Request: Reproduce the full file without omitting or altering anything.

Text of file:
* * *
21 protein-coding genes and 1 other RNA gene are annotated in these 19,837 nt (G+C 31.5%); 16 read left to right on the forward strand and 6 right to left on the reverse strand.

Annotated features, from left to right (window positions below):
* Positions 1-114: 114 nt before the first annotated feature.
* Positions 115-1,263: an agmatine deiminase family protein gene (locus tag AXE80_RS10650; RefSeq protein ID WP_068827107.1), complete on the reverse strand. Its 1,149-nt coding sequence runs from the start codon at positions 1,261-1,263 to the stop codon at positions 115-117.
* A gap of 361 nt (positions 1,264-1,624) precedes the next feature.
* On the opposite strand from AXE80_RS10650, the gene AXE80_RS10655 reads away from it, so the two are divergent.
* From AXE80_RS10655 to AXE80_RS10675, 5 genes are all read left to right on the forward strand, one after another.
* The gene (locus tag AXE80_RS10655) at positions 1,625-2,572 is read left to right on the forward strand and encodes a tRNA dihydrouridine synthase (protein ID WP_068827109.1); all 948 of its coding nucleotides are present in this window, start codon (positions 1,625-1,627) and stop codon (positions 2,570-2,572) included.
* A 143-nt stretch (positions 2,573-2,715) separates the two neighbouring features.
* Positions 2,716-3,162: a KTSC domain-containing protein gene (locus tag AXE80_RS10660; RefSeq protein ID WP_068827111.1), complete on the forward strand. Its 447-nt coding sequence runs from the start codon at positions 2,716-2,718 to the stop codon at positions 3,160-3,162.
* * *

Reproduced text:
21 protein-coding genes and 1 other RNA gene are annotated in these 19,837 nt (G+C 31.5%); 16 read left to right on the forward strand and 6 right to left on the reverse strand.

Annotated features, from left to right (window positions below):
* Positions 1-114: 114 nt before the first annotated feature.
* Positions 115-1,263: an agmatine deiminase family protein gene (locus tag AXE80_RS10650; RefSeq protein ID WP_068827107.1), complete on the reverse strand. Its 1,149-nt coding sequence runs from the start codon at positions 1,261-1,263 to the stop codon at positions 115-117.
* A gap of 361 nt (positions 1,264-1,624) precedes the next feature.
* On the opposite strand from AXE80_RS10650, the gene AXE80_RS10655 reads away from it, so the two are divergent.
* From AXE80_RS10655 to AXE80_RS10675, 5 genes are all read left to right on the forward strand, one after another.
* The gene (locus tag AXE80_RS10655) at positions 1,625-2,572 is read left to right on the forward strand and encodes a tRNA dihydrouridine synthase (protein ID WP_068827109.1); all 948 of its coding nucleotides are present in this window, start codon (positions 1,625-1,627) and stop codon (positions 2,570-2,572) included.
* A 143-nt stretch (positions 2,573-2,715) separates the two neighbouring features.
* Positions 2,716-3,162: a KTSC domain-containing protein gene (locus tag AXE80_RS10660; RefSeq protein ID WP_068827111.1), complete on the forward strand. Its 447-nt coding sequence runs from the start codon at positions 2,716-2,718 to the stop codon at positions 3,160-3,162.